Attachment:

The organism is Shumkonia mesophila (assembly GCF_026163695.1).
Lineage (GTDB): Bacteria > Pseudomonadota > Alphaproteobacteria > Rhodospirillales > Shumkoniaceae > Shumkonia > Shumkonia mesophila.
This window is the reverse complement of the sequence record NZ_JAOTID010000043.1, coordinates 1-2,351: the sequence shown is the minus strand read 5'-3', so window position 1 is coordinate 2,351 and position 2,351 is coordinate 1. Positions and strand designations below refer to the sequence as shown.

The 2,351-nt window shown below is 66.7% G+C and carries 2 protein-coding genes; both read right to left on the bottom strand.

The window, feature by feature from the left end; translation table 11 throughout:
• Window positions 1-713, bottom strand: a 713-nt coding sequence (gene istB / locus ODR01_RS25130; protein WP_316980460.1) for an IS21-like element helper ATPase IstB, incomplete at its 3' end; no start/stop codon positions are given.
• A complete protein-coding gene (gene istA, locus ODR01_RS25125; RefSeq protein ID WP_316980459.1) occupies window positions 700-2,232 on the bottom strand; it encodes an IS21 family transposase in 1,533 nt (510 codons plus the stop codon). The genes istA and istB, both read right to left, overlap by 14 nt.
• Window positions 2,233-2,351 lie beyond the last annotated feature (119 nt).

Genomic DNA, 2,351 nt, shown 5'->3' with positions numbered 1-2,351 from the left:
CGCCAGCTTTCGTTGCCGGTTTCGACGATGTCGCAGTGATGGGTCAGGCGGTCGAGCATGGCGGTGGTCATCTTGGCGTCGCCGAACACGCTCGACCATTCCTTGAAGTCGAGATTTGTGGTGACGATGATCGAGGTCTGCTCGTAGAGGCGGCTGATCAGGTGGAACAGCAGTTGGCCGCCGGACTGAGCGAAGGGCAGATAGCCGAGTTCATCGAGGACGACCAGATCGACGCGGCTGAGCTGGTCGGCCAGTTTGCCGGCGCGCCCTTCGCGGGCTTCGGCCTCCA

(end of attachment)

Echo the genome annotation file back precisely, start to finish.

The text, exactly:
The organism is Shumkonia mesophila (assembly GCF_026163695.1).
Lineage (GTDB): Bacteria > Pseudomonadota > Alphaproteobacteria > Rhodospirillales > Shumkoniaceae > Shumkonia > Shumkonia mesophila.
This window is the reverse complement of the sequence record NZ_JAOTID010000043.1, coordinates 1-2,351: the sequence shown is the minus strand read 5'-3', so window position 1 is coordinate 2,351 and position 2,351 is coordinate 1. Positions and strand designations below refer to the sequence as shown.

The 2,351-nt window shown below is 66.7% G+C and carries 2 protein-coding genes; both read right to left on the bottom strand.

The window, feature by feature from the left end; translation table 11 throughout:
• Window positions 1-713, bottom strand: a 713-nt coding sequence (gene istB / locus ODR01_RS25130; protein WP_316980460.1) for an IS21-like element helper ATPase IstB, incomplete at its 3' end; no start/stop codon positions are given.
• A complete protein-coding gene (gene istA, locus ODR01_RS25125; RefSeq protein ID WP_316980459.1) occupies window positions 700-2,232 on the bottom strand; it encodes an IS21 family transposase in 1,533 nt (510 codons plus the stop codon). The genes istA and istB, both read right to left, overlap by 14 nt.
• Window positions 2,233-2,351 lie beyond the last annotated feature (119 nt).

Genomic DNA, 2,351 nt, shown 5'->3' with positions numbered 1-2,351 from the left:
CGCCAGCTTTCGTTGCCGGTTTCGACGATGTCGCAGTGATGGGTCAGGCGGTCGAGCATGGCGGTGGTCATCTTGGCGTCGCCGAACACGCTCGACCATTCCTTGAAGTCGAGATTTGTGGTGACGATGATCGAGGTCTGCTCGTAGAGGCGGCTGATCAGGTGGAACAGCAGTTGGCCGCCGGACTGAGCGAAGGGCAGATAGCCGAGTTCATCGAGGACGACCAGATCGACGCGGCTGAGCTGGTCGGCCAGTTTGCCGGCGCGCCCTTCGCGGGCTTCGGCCTCCA